The Grand staircase. Katrina Trask is portrayed in the Tiffany window. (Photo credit: Hagen Collection)

At that instant, I less “saw” her than “felt” Katrina Trask’s presence. In the same way that one might glimpse a child streaking out of a suburban front yard and into the street, and with the same terrible wave of heart-in-the-mouth dread, perceived peripherally, intuited while focusing elsewhere, a woman descending the main staircase in what John Cheever mischievously described as “poor Katrina’s shower curtain” came before my mind’s eye. It was unquestionably Katrina’s ghost. Her right hand was slightly raised, as it is in the portrait, and in it was a telegram, a poem, or a letter. Allan Gurganus suavely describes what I saw as “some essence quorum of our souls’ intensities.” At the instant that I noticed the apparition, I heard a cry from the second floor. I leapt to the foot of the stairs to see what the matter was. Looking up, I saw ashen-faced Doug.

“What did you see?” I asked. “A woman in a white dress, so help me God,” he said.

From behind him in the darkness the third person—who couldn’t possibly have seen the staircase—said, softly, “It was Katrina.” We coughed, laughed, looked at our feet. I have seen an angel, I thought. I used to describe the feeling I took away from the moment as being exactly like the way I used to feel when I heard the crunch of gravel in the driveway that meant Mother was home. Now, as a father, I recognize that the feeling was more like the way I feel when my children are sleeping in the next room, yet I am in every way but physically with them.

My younger son at Yaddo, Summer 2016.

My younger son at Yaddo, Summer 2016.

How, I wondered as a boy, would it feel to experience happiness without dread, and, if I did, how long would it last before the inevitable happened and I ended up, at two in the morning, my ass is in the air, scrubbing again and again the same square foot of asphalt tile until I had forgotten what the question was? Now I wonder, when I’m telling my sons a bedtime story about the animals at Yaddo (who have names, and speak, and have adventures, and inhabit a world that is entirely real to my boys, as real as Yaddo is to me, and as precious), I wonder how it is possible that there is no dread in our home; how is it possible that this happy story won’t end for my sons the way that it ended for my brothers?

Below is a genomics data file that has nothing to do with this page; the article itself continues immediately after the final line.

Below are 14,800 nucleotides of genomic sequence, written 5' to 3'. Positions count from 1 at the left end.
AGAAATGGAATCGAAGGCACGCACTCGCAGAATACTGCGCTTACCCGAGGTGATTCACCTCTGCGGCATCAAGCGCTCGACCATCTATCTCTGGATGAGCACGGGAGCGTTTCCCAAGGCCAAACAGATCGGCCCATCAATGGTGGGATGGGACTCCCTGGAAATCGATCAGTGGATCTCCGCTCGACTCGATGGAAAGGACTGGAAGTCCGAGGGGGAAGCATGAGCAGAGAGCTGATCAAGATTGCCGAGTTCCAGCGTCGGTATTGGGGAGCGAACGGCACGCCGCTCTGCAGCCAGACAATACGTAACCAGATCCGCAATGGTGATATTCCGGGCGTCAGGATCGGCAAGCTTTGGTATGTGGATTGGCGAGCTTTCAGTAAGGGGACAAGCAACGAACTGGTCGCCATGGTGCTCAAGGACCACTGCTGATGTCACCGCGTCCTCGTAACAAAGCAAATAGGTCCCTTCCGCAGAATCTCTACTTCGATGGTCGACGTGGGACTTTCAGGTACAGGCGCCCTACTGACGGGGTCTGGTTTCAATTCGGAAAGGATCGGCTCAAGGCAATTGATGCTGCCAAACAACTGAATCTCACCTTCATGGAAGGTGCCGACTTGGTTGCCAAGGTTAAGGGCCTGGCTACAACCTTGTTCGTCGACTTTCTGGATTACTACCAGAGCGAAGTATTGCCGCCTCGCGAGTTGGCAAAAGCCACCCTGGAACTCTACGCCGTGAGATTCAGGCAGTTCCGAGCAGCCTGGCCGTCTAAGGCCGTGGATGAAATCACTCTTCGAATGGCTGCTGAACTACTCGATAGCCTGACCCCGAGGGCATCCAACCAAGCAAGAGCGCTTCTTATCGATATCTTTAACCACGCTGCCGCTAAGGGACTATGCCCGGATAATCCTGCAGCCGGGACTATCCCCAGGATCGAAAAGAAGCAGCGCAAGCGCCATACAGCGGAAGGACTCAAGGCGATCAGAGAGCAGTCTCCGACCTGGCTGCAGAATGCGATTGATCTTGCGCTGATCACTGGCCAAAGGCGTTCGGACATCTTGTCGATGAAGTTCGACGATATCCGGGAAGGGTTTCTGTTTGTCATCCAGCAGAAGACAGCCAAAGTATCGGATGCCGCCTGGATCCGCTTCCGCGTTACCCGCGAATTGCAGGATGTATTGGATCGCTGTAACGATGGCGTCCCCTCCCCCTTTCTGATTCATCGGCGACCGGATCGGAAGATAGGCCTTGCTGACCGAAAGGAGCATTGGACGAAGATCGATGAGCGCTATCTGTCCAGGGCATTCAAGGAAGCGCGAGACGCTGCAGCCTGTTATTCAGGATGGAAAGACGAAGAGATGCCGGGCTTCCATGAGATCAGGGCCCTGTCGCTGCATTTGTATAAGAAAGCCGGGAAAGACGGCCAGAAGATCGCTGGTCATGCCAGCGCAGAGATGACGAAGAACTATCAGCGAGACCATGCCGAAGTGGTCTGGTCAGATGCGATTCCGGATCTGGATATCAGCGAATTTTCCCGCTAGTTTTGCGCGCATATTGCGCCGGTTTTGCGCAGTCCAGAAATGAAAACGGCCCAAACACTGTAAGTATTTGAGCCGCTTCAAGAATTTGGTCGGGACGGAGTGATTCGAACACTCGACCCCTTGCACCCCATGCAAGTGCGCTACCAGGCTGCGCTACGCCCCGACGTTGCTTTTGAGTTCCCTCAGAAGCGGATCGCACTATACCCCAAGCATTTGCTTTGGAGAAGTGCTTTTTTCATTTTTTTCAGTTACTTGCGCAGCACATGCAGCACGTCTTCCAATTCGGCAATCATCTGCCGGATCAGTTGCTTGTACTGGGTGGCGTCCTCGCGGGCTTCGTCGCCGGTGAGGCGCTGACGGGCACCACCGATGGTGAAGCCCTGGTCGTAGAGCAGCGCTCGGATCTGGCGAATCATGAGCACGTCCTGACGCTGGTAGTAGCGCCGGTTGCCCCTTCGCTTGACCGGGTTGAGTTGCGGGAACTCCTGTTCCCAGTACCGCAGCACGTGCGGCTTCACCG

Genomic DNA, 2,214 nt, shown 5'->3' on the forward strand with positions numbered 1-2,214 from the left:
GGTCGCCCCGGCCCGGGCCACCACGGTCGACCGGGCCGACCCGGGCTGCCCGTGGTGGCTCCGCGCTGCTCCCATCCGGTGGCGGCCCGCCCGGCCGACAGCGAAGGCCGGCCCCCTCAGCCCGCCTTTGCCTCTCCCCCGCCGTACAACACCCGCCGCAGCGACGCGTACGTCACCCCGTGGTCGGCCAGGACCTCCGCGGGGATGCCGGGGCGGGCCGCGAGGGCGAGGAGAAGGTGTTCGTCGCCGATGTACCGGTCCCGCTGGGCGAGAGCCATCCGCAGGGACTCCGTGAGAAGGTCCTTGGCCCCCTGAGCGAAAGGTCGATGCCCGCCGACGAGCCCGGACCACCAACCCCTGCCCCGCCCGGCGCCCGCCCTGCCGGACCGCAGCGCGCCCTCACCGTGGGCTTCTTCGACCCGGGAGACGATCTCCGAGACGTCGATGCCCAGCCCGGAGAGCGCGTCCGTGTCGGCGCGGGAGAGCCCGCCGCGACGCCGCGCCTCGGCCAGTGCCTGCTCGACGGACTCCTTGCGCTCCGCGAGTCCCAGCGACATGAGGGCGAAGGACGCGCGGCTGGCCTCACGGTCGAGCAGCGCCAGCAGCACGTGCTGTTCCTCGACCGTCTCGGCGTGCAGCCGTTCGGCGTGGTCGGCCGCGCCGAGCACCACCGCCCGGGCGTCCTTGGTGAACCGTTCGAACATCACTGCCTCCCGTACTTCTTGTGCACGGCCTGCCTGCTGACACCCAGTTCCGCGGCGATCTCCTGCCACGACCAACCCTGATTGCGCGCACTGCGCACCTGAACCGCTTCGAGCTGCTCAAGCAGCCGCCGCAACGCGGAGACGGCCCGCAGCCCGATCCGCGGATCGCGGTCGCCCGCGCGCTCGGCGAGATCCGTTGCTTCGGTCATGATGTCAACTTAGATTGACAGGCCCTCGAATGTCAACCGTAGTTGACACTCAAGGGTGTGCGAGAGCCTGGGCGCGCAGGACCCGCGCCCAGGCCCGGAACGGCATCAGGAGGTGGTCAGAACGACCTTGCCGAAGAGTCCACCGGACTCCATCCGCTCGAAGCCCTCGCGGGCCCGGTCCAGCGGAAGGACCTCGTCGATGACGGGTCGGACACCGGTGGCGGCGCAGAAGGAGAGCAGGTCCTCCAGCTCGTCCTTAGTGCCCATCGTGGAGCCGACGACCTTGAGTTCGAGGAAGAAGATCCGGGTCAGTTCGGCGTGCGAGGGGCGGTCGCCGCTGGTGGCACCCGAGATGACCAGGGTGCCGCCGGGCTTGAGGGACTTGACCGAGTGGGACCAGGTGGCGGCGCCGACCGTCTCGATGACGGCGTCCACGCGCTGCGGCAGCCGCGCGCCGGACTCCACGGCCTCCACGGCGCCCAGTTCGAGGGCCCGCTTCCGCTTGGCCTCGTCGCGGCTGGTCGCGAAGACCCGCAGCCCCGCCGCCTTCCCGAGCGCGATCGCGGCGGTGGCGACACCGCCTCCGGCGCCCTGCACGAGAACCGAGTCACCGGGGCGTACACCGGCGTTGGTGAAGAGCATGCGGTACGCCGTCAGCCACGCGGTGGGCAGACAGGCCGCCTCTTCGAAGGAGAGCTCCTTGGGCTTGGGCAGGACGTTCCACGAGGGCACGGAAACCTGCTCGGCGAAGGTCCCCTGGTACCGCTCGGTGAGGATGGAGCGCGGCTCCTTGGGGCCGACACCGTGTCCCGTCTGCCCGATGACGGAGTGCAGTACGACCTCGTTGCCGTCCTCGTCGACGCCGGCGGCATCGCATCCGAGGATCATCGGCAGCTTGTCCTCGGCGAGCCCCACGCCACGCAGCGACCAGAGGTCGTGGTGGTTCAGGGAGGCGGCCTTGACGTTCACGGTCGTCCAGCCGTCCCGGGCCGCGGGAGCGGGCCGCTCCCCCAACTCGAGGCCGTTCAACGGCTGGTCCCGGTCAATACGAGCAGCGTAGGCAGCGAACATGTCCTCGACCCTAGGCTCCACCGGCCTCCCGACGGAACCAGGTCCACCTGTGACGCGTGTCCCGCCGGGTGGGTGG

After much discussion, and many Yaddo bedtime stories, and Elaina Richardson’s permission, I agreed to take my son with me to attend the 24 July 2015 ceremony at Yaddo at which the mansion and grounds would be proclaimed a National Historic Landmark.

The water in the “Sleepy Naiads” fountain was cold and clear. “Brr,” said my son, now aged 6, pulling his small, perfect feet out. It was his first visit to Yaddo. To look our best, we had dressed in matching starched white shirts and shorts. But a child’s a child, and we’d decided that, before touring the mansion together, we ought to dip our feet in the fountain. I passed him his stockings. We sat in the grass. I handed him his shoes. “You make the ears,” he explained. “Then you jump through the hole, right?” I asked. “Uh huh. And then you pull the ears tight,” he said, pulling on his shoelaces with a look of satisfaction.

The Yaddo Mansion seen from the Sleepy Naiad Fountain. (Photo credit: Hagen Collection)

The Yaddo Mansion seen from the Sleepy Naiad Fountain. (Photo credit: Hagen Collection)

I looked up. At the top of the hill, framed by cloudless blue sky, sat the Yaddo mansion. My son's attention shifted from his shoelaces to follow my gaze. “Papa?” “Yes, honey.” “How did the children die?” he asked. I looked back down at the grass, deciding how much to say. “There were four of them. They all died before they were teenagers,” I said. His eyes widened. “Do you really want to hear this?” He nodded gravely. “One lived only 12 days.”

My son shook his head in wonder: “Like the ‘Other Daron,’ Papa?” “Yeah,” I answered. “No wonder you love this place so much,” he said. “More than you know, baby,” I said. “So, tell me,” he said, placing his hand on my beard the way that I sometimes stroke his cheek. “The oldest child had Uncle Kevin’s middle name, Alansson,” I began. My boy looked up at the house as I spoke. “He died of some childhood disease. The middle children were Christina and Spencer Jr. At some point when they were children, they caught Diphtheria kissing their Mama goodbye.” He turned suddenly, and asked, “Did their Mama die, too?” “No,” I answered, “their mama Katrina was okay.” He threw his arms around me, and began to cry. “It’s okay, baby,” I said, stroking his hair. He looked up at me, and asked, “What happened to the last one?” I pulled him close. He buried his head in my chest. “The last child was named Katrina,” I told him, stroking his hair. “She lived only nine days.”